Gosta Peterson, 94, Fashion Photographer

April 25, 1923 - July 28, 2017
Gosta Peterson,  April 25, 1923 - July 28, 2017

Gosta Peterson, a renowned fashion photographer whose work appeared throughout the 1960s and ’70s in such publications as Mademoiselle, Harper’s Bazaar, Elle, Marie Claire, Esquire, L’Officiel, Life, and The New York Times Magazine, died at his New York City residence on July 28 with his wife and two children by his side. A summer resident of Amagansett since 1958, he was 94.

Among his career milestones were his Times photographs of the model known as Twiggy, a British cultural icon of the ’60s, and a “Fashions of the Times” cover photo of Naomi Sims, the first African-American to appear on the cover of an American magazine.

Mr. Peterson’s work ranged far beyond the glamorous, however. His son, Jan Peterson, described him as “a photographic auteur and contrarian in the world of fashion photography, with deep convictions about style. He often used ordinary people in high-end fashion photographs, which he set the trend for, and he was known for his graphic compositions.” He declined an invitation to work for Vogue because the magazine would not let him select the models.

His son, who assisted his father at different times during his career, elaborated on Mr. Peterson’s singularity among the fashion photographers of his time. “If you look at his pictures, most are idea-based. He had a story, or something he wanted to convey, or something quirky he was thinking about that he wanted to re-create. He sought to investigate the model as a person, not as a model, and he tried to find some inner truth about that person.”

Gosta Reinhold Peterson was born on April 25, 1923, to Ernst and Elsa Peterson in Orebro, Sweden. He studied illustration and graphic arts at the Anders Beckman School of Advertising, Illustration, and Fashion in Stockholm and moved in 1948 to New York City, where he worked for a time as an illustrator before embarking on a career as a photographer.

He married the former Patricia Louis on July 10, 1954, after having met her at a party in Westhampton. In 1957 the couple rented a house on Windmill Lane in Amagansett, and bought it the following year.

Mr. Peterson brought the same independent spirit to that property as he did to his work.

“As far as the garden and house were concerned,” said his daughter, Annika, “he used to call it a ‘tent with furniture.’ It was really about the outdoors. He wanted Jan and me to learn the land and garden chores as a way of connecting us with it.”

The unmown grasses in front of the house elicited the curiosity of passers-by. “Some people think it’s neglect,” said Ms. Peterson, “but we worked really hard to make it look like that.”

Her father was known for his “margarita hour,” she said. “Someone would say, ‘There’s a light on,’ or ‘The flag is up,’ and they knew they could drop in. My mother remembers Arthur Miller and Marilyn Monroe waving as they sped by while she was brushing her hair on the front porch.”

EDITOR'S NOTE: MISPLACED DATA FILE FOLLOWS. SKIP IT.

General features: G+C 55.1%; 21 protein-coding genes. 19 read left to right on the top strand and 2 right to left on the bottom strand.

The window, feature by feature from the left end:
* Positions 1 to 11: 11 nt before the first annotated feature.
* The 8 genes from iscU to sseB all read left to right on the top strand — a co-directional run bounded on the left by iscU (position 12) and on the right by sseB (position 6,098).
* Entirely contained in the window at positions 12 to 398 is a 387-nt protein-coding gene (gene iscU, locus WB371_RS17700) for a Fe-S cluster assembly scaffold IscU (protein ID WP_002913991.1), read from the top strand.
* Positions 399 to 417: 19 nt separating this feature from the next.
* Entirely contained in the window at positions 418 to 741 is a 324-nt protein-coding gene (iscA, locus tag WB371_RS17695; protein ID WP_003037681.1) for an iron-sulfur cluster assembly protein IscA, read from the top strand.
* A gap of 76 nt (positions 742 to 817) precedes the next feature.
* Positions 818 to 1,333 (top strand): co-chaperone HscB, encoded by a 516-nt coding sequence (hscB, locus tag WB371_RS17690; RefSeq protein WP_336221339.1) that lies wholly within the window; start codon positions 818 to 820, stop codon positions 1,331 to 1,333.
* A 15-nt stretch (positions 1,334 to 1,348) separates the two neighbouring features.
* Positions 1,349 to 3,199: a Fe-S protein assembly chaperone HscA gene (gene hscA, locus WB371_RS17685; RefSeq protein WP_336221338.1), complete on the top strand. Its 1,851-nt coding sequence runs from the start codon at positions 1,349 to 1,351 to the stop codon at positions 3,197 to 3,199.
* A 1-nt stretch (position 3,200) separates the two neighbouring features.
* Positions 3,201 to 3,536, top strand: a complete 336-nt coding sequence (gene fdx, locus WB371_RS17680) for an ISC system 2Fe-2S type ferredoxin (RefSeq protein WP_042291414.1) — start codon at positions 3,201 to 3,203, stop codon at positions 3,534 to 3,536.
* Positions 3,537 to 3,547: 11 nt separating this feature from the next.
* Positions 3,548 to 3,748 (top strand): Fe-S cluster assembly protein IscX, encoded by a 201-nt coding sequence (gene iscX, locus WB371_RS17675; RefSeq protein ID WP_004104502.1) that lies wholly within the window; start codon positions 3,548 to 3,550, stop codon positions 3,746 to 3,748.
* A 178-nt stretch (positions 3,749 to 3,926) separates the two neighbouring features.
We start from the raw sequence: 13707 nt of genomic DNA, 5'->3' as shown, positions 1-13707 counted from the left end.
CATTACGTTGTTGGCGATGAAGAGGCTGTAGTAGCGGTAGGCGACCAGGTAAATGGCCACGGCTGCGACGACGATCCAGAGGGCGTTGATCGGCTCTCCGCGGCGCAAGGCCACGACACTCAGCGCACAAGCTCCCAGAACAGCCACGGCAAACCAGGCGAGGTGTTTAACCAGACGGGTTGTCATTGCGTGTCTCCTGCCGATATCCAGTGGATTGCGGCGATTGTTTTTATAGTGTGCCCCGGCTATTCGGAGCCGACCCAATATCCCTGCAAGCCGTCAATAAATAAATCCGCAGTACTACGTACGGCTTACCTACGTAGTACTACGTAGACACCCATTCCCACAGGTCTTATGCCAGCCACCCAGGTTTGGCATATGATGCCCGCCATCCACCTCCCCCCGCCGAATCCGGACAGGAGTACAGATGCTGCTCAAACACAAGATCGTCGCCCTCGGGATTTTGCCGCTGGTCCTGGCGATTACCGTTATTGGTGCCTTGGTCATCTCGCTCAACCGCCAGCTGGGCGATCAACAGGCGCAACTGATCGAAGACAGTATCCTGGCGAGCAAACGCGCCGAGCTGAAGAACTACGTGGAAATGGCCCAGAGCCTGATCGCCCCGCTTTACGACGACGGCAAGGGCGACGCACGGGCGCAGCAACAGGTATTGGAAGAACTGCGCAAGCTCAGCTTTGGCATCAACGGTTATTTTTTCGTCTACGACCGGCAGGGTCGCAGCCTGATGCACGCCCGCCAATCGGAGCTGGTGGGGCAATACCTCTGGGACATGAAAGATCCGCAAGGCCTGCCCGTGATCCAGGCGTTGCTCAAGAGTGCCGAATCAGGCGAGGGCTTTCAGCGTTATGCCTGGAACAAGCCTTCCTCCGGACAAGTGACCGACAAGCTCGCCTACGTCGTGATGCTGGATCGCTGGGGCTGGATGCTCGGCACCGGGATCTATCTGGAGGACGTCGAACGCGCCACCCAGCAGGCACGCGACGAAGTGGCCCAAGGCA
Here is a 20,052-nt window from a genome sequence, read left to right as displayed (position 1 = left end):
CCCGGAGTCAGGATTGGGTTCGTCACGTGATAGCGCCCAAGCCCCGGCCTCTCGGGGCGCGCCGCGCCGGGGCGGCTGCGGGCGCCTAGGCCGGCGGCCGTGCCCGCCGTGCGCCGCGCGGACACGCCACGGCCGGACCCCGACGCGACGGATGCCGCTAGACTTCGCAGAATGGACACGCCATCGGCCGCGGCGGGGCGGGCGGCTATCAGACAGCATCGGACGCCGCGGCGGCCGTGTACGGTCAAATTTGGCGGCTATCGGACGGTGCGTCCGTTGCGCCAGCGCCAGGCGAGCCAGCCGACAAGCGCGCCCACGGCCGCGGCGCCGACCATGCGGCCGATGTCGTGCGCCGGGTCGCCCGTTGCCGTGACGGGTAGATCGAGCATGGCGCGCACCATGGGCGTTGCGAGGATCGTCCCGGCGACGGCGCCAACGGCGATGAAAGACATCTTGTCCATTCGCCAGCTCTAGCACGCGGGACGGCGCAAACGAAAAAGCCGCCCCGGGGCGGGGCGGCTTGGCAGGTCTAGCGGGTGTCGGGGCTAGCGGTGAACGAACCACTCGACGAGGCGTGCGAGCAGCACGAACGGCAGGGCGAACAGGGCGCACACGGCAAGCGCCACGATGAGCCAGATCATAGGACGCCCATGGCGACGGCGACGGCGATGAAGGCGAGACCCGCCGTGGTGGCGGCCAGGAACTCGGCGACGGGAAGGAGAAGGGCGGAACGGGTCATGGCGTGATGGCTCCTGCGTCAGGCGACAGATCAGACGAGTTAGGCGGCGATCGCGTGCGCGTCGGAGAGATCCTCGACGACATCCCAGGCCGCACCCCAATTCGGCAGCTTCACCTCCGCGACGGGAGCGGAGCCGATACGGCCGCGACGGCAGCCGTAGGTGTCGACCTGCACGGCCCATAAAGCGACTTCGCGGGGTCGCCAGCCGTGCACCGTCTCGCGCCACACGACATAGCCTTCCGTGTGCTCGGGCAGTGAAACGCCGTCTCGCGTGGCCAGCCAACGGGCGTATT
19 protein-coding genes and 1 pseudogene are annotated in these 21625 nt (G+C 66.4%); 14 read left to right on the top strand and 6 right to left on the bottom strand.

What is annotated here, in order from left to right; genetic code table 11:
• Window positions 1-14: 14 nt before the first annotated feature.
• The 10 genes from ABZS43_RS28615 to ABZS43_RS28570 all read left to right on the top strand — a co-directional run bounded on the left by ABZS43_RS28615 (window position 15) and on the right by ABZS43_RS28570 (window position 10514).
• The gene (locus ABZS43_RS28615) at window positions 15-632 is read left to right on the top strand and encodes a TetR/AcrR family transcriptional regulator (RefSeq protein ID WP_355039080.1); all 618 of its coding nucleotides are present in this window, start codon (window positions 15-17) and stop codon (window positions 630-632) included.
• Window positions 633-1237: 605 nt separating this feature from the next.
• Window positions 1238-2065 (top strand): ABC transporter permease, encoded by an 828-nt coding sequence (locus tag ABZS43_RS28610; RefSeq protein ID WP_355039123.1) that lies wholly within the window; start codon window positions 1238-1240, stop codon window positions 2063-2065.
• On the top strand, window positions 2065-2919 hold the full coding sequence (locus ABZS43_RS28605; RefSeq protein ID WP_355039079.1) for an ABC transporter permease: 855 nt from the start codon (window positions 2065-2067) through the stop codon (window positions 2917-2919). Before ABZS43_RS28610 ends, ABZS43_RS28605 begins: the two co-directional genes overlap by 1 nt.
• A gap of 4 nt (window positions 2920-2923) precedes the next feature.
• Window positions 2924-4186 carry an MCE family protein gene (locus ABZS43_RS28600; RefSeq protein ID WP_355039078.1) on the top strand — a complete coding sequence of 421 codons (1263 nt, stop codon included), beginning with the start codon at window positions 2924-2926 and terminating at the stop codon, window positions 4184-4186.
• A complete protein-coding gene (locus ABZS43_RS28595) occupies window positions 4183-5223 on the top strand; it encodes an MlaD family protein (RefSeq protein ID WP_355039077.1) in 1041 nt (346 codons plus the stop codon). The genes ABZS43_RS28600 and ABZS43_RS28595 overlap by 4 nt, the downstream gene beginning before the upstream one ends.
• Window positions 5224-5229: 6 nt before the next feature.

For both children, family life and their father’s work were inseparable. “I was always in the studio,” his son said. “Studio life was home life. At one point, when they were renovating their home, they moved into the studio for two or three years.”

“We were all involved with his work,” said Annika Peterson. “We’d go to the studio after school, it was very much a part of our lives. With all of us there was a sense of family in that studio. It was very much a shared experience. I think it’s in our bones. I very much consider both my mother and father as people who cared and taught us the gift of seeing.” Jan Peterson is a filmmaker, and Ms. Peterson  owns the Turn Gallery on East First Street in Manhattan.

Their mother was the fashion editor of The New York Times Sunday Magazine during the 1960s and ’70s, and the Petersons often collaborated there. In 1978 she became vice president of Henri Bendel, and her husband became the exclusive photographer for its advertisements.

“So much with him was his own personal stamp,” said Annika. “He believed in the importance of character and of being an individual. Our family was a strong unit, but it was all about the individual links in that unit, finding who each of us was, and celebrating that.”

She told of calling recently to make a Hampton Jitney reservation. Asked where in Amagansett she lived, Annika said, on Windmill Lane. “The reservationist said, ‘My favorite house is on that road. Do you know that quirky man with the tall grass who puts out the Swedish flag? I sketched that house once.’ ”

“His world touched other people.”

There are no plans as yet for a memorial service. The family has suggested memorial contributions be made to the Amagansett Historical Association, P.O. Box 7077, Amagansett 11930.

Among Gosta Peterson's career milestones were his Times photographs of the model known as Twiggy.Gosta Peterson
"He often used ordinary people in high-end fashion photographs . . . and he was known for his graphic compositions,” Gosta Peterson's son, Jan Peterson said.Gosta Peterson
A photograph from 1965Gosta Peterson
Salvador Dali, photographed for Esquire in 1971Gosta Peterson
A 1966 photograph that appeared in The New York TimesGosta Peterson
At left, a 1966 image from Harper's Bazaar; at right a 1977 imageGosta Peterson
Gosta Peterson
Gosta Peterson
Gosta Peterson